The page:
Rev. Mark H. Creech on Does the U.S. Constitution Support the Legalization of Marijuana?

Only just a few days ago, the U.S. House of Representatives passed a measure which protects banks that want to work with legal marijuana businesses. The legislation would also ensure that cannabis businesses may access financial services such as opening accounts, making loans, accepting credit cards and depositing money – something they haven’t been able to do previously because the federal government still considers marijuana use illegal.

With the legal marijuana industry growing, the pressure for legalization on both the state and federal levels is mounting. In fact, according to State of the Legal Cannabis Markets report, Arcview and BDS claim that medical marijuana is expected to be legal in all states by 2024, and recreational marijuana legal in 20 states by the same year.

It would seem that if something should truly be a part of our American way of life, it would be because of certain inalienable rights. In the preamble of our representative republic is found the basis for justly examining whether the business of marijuana is consistent with the American way. In fact, herein are six points that form the sound basis for examining whether anything is at cross purposes with American objectives.

We, the people of the United States, in order to form a more perfect union, establish justice, insure domestic tranquility, provide for the common defense, promote the general welfare, and secure the blessings of liberty to ourselves and our posterity, do ordain and establish this constitution for the United States of America.

The first of these six points is the formation of a more perfect union. So let’s ask the marijuana industry: Does pot contribute to the formation of a more perfect union?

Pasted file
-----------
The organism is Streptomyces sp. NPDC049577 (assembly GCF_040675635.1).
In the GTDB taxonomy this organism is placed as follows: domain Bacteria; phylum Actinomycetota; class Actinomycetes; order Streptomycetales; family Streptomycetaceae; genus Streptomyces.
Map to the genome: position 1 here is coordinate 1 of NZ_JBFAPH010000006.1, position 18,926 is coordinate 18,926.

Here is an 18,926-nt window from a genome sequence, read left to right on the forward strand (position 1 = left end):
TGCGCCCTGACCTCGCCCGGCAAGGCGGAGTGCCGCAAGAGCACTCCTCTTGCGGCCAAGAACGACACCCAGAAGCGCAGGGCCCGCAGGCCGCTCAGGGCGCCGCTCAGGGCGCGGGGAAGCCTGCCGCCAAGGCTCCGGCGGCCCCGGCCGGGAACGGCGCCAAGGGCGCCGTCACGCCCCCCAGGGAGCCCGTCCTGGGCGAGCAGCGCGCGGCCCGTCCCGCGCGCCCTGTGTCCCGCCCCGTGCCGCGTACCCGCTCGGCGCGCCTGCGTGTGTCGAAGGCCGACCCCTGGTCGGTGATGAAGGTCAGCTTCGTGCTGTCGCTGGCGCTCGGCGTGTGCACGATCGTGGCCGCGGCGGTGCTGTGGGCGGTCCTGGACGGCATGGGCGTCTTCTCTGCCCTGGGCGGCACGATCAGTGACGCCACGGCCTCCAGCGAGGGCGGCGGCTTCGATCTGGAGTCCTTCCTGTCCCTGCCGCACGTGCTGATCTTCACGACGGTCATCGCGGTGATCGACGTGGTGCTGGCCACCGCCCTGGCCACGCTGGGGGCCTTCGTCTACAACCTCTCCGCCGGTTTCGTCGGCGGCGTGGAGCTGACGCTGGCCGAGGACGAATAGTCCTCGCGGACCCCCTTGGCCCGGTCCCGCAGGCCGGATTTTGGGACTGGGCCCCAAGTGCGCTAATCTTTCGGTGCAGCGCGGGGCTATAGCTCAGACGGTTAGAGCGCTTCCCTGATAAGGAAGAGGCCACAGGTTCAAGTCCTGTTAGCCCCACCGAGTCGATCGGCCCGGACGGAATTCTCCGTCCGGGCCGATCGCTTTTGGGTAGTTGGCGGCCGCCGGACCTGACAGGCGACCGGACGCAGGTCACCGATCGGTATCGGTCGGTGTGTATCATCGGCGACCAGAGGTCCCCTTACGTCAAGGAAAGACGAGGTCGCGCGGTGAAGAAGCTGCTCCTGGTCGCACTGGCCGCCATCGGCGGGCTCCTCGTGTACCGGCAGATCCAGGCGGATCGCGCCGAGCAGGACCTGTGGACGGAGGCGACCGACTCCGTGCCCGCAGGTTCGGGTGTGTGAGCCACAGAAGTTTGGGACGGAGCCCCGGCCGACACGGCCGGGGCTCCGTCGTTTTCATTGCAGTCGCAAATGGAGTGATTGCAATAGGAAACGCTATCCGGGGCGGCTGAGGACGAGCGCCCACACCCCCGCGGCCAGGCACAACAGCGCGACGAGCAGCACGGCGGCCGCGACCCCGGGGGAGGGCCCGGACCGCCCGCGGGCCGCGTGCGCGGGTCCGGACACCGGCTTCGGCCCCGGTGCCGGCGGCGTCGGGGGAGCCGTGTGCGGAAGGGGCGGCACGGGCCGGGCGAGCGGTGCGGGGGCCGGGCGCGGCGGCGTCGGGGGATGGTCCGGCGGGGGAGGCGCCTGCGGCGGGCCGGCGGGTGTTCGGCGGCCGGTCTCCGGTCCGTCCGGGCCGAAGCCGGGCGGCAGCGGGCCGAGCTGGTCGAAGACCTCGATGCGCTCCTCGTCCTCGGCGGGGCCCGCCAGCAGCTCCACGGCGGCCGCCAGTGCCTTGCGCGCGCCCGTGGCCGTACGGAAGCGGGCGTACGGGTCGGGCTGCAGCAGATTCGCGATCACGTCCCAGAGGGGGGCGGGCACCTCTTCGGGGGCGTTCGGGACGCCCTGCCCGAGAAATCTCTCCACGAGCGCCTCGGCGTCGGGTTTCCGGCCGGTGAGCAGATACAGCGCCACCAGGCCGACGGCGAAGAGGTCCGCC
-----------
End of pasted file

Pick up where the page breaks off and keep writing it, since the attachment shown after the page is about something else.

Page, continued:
It’s doubtful most Americans would agree that leadership would be enhanced if public officials and their staff were given greater opportunity for toking. Imagine deciding critical matters regarding Medicaid, tax reform, sick leave, education funding, voting, the minimum wage, environmental regulations, road funding, guns, and national defense, with marijuana-impaired minds.

Moreover, marijuana proponents have been saying that legalizing cannabis would mitigate ethnic and racial disparities in law enforcement.

It hasn’t turned out that way for Colorado. Since legalization in that state, the average number of annual Hispanic arrests for marijuana in Denver increased by 98%, and the average number of arrests for African Americans has increased by 100.3%.

Marijuana legalization’s impact on making a more united people hasn’t made matters better for places like Denver, but only worse. This has proven to be the case in other areas such as Washington D.C. too.

The second point is to establish justice. Does pot contribute to the establishment of justice?

Researchers have established that long-term use of cannabis dulls the brain’s ability to recognize the need for action, properly acquire and assess information for problem-solving, identify the potential choices, calculate the pro and cons, select a plan of attack, act and then reflect on the outcome later. Therefore, it’s reasonable to assume that cannabis use, which negatively impacts good judgment, could simultaneously contribute to the establishment of justice.

We already know that marijuana contributes to teens entering substance abuse treatment centers, high school dropouts, crime, ER visits, traffic accidents and fatalities, neurological pathology in youth, and losses in worker productivity. It’s safe to presume that with the legalization of marijuana nationally, all of these problems would increase. Where is the justice in exacerbating these current injustices?

The third point is to ensure domestic tranquility. Does pot contribute to ensuring domestic peace and composure?

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SOURCE: Christian Post, Rev. Mark H. Creech